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Bishop Brain and Archbishop of York concerned for poor families after changes to crisis fund

By on Thursday, 18 July 2013

Archbishop of York, Dr John Sentamu (Photo: PA)

Archbishop of York, Dr John Sentamu (Photo: PA)

Bishop Terrence Brain, chair of the Caritas Social Action Network (CSAN) and the Archbishop of York, Dr John Sentamu, have joined forces with The Children’s Society, to warn that some of the country’s poorest families could struggle further after changes were made to a Government fund for people in financial crisis.

A new report by The Children’s Society, Nowhere to Turn? Changes to Emergency Support, claims that money given to local authorities to replace the Department for Work and Pension’s (DWP) Social Fund has almost been halved compared to equivalent spending since 2010.

It has also found that almost two-thirds (62%) of local authorities are no longer providing interest-free emergency loans through their replacement schemes. The charity fears this could drive vulnerable families deeper into debt, as they are forced to turn to loan sharks and high cost money lenders.

In April this year, Community Care Grants (non-repayable grants to help people leaving care settle into the community) and Crisis Loans (for immediate short-term needs, such as food), were replaced with Local Welfare Assistance Schemes.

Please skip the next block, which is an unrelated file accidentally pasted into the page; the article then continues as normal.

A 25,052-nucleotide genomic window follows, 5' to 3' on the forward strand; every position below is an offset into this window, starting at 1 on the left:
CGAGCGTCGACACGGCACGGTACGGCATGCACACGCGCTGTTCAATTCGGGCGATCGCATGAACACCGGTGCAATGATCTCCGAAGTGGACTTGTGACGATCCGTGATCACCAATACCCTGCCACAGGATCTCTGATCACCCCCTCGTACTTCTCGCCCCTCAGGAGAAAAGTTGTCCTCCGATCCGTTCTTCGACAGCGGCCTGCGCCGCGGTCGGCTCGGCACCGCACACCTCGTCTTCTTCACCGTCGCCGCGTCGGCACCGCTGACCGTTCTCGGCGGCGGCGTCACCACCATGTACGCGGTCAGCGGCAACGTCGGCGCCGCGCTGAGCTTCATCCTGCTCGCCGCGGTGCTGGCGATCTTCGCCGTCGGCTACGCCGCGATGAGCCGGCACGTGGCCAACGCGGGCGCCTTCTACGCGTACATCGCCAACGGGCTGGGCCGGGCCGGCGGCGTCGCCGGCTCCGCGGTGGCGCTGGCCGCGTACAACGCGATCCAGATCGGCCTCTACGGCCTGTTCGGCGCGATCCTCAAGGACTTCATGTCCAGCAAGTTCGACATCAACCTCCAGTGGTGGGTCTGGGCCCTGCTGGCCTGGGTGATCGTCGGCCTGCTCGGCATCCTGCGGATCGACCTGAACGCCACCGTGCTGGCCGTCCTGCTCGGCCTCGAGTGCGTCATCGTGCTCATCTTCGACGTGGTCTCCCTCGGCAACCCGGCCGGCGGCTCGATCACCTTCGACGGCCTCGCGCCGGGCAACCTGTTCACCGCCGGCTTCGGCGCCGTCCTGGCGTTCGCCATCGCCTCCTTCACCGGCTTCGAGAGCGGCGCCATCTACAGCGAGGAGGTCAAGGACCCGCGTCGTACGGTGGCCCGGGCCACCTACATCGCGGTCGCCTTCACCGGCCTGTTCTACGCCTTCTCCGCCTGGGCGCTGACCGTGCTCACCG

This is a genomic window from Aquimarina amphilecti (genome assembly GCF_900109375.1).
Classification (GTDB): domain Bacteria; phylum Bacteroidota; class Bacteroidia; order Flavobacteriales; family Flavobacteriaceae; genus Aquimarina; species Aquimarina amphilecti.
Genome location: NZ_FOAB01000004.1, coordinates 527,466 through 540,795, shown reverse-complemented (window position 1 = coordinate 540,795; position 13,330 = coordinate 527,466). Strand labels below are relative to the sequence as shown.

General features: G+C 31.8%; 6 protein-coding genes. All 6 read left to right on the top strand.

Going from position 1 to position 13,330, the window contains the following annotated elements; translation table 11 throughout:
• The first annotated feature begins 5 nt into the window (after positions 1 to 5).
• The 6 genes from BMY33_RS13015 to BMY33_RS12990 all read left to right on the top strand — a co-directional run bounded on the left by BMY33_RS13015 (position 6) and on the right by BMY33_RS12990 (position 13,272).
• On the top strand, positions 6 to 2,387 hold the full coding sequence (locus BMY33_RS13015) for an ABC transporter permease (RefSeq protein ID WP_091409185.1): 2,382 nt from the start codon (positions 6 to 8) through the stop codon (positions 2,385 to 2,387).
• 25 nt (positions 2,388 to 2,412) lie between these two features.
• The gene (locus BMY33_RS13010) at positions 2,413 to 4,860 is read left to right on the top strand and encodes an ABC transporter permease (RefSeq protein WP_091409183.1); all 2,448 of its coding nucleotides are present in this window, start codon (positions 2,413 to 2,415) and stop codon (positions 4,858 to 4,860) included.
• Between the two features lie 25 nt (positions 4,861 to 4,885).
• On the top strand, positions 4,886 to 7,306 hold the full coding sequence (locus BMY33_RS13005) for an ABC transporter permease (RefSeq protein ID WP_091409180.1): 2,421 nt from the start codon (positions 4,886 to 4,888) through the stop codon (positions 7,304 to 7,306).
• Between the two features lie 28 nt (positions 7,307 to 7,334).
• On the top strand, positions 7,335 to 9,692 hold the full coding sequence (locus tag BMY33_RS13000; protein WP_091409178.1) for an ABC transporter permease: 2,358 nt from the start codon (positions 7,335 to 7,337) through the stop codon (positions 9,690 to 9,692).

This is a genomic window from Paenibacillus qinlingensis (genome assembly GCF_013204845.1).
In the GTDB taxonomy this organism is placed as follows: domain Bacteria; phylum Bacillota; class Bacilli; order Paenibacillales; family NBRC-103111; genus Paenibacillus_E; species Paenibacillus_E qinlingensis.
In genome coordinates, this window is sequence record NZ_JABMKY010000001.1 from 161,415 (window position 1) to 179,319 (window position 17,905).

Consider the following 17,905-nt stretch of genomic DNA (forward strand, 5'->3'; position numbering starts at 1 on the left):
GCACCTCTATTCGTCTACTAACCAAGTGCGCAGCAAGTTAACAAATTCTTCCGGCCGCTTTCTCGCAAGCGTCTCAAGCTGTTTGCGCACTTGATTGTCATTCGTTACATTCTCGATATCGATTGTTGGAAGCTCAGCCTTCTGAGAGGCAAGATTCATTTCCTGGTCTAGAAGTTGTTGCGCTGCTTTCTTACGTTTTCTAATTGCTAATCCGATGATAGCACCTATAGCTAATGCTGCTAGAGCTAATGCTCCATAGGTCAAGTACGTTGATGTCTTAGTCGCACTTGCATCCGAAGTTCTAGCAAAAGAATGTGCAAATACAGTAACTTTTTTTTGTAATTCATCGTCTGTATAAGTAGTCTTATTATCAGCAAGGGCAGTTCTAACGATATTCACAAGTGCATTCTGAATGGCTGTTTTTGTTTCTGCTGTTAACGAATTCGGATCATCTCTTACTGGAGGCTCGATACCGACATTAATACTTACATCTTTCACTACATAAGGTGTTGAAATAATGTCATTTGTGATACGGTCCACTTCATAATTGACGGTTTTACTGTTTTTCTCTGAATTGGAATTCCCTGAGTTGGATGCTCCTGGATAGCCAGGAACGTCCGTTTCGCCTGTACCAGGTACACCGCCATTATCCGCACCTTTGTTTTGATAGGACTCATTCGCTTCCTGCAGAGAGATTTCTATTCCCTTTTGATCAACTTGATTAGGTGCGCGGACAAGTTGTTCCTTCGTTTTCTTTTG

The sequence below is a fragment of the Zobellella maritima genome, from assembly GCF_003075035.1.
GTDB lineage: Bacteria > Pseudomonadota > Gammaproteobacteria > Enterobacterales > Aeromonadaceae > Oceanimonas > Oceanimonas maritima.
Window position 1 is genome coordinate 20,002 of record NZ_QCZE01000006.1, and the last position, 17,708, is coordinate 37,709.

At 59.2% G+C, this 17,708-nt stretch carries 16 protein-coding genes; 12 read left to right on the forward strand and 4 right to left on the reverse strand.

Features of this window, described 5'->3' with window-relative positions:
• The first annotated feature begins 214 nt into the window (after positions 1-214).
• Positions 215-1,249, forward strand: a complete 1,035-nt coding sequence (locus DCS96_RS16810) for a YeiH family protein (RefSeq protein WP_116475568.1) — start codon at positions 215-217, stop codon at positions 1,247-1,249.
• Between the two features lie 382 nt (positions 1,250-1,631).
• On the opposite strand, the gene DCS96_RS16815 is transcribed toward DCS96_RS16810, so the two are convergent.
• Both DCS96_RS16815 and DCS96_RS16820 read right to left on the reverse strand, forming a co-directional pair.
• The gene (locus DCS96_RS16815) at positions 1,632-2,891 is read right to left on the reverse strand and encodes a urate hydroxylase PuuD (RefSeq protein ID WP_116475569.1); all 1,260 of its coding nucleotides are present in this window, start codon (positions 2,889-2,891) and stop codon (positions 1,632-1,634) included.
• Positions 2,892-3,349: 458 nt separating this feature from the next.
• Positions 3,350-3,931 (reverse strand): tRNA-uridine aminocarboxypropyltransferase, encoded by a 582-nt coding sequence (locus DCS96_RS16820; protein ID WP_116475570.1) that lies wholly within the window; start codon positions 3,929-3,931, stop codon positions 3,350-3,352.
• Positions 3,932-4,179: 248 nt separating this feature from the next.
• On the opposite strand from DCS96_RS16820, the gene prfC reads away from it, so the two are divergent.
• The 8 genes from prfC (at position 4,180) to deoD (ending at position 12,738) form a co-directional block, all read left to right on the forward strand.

Bishop Brain said: “We are witnessing increasing numbers of families struggling with substantive changes to the benefit system. It is now more important than ever that a robust safety net exists for people in crisis. Today’s findings from The Children’s Society raise real concerns that families in need of emergency support will be forced to turn to payday loans and other high interest lenders.”

The Children’s Society is also concerned that a postcode lottery, where the level of support a family gets depends on where they live, is beginning to emerge.

The Archbishop of York, Dr John Sentamu, said: “As this report shows, some local authorities are putting emergency support beyond the reach of many vulnerable families. It is more important than ever to ensure the safety net that Crisis Loans provide to families in need, remains in place across the country. As a civilised society, we have a duty to help those most in need. We must never turn our backs on them.”